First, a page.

January 18, 2021

Decision on removing non-functioning Chapter 9 heads expected soon

Parliament’s rules committee is aiming to have a process to remove non-performing heads of Chapter Nine institutions in place by October, according to JAN-JAN JOUBERT, and it is expected that Public Protector Adv Busisiwe Mkhwebane is likely to be first in line.

At a meeting of the rules committee in September, the committee’s subcommittee tasked with drawing up this process made good progress in filling the gaps that currently exist in the event of the legislature being required to consider the removal of the heads of such institutions. Chapter Nine institutions include the public protector, the auditor-general, the South African Human Rights Commission, the Commission on Gender Equality, the Independent Electoral Commission and the Commission for the Promotion and Protection of the Rights of Cultural, Religious and Linguistic Communities.

At a recent meeting, the subcommittee agreed that there are two ways to initiate an investigation into the fitness of a chairperson of a Chapter Nine institution to hold office. One is through the acceptance of a substantive motion by the National Assembly, and the second is by way of a written letter by an MP to the Speaker of the National Assembly.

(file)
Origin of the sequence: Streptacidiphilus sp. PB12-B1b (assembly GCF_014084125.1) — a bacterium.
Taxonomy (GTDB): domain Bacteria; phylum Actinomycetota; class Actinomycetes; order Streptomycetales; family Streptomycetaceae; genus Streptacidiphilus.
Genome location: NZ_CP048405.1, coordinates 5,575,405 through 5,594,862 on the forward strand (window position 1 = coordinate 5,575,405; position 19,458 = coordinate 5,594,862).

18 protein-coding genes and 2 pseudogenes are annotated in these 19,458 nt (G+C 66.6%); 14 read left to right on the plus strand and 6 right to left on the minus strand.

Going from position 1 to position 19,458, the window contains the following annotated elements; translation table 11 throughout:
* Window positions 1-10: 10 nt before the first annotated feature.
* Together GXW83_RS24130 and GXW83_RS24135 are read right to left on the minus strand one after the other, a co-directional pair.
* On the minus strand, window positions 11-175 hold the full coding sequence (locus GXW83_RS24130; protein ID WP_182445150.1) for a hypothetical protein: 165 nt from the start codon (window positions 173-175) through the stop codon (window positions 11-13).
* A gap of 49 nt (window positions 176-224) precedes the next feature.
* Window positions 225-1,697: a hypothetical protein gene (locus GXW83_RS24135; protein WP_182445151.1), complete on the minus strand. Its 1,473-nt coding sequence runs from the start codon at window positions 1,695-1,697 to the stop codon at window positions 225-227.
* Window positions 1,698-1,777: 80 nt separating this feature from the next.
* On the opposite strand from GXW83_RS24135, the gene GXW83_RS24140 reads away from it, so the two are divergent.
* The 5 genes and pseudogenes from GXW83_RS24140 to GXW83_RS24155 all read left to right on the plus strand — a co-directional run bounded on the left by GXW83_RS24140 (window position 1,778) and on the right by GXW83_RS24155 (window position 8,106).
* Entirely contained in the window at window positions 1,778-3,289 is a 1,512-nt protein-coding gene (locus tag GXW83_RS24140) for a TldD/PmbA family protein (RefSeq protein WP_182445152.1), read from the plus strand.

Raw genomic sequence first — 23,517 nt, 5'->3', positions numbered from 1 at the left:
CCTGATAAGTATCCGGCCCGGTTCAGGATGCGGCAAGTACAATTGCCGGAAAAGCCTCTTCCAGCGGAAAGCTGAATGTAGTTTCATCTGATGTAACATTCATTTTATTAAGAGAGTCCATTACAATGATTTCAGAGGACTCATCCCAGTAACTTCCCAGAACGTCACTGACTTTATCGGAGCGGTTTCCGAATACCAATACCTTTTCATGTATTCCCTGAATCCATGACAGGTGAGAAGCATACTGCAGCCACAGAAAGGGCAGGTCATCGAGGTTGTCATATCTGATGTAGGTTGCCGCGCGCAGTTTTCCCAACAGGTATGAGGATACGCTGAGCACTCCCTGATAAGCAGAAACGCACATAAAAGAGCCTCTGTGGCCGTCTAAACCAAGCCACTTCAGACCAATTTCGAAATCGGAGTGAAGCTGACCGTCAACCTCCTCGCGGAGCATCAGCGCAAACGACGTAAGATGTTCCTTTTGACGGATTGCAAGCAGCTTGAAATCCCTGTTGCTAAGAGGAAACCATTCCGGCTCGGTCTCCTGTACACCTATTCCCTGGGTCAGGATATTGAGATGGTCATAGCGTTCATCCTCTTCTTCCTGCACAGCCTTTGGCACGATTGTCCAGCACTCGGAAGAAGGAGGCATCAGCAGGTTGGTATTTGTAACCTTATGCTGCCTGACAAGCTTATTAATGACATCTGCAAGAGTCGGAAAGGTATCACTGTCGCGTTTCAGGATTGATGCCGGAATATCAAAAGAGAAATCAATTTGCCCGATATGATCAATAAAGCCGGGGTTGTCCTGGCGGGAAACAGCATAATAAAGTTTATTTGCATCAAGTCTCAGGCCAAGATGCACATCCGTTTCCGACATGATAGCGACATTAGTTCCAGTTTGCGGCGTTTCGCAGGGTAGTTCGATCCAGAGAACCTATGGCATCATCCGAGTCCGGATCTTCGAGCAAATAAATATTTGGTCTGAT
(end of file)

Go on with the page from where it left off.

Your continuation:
It is possible that only one of these two methods will remain in the final rules, but it is not currently clear which one.

The Speaker must then direct the issue to a panel of experts, for example retired judges and specialists in related fields. The panel must then decide whether there is a prima facie case against the head of the Chapter Nine institution and communicate that decision to the Speaker of the National Assembly.

The next step would be for the National Assembly to decide whether to take the issue further. If it decides not to do so, that would be the end of the matter. However, if it decides to take it further, a multi-party committee would have to be appointed to deliberate on the matter and prepare a report which the National Assembly must either agree to and act upon, or dismiss.

The processes decided upon by the subcommittee would require the drawing up of parliamentary regulations. The subcommittee will meet on 7 October to attempt to agree on the process.

The rules committee is also currently considering amending the rules of parliament to allow members’ motions to be moved to earlier in the afternoon sittings of parliament so that more ministers can attend and respond to the motions put forward by MPs.

Additional Info

  • Author: Moira Levy
Last modified on Sunday, 22 September 2019 21:19

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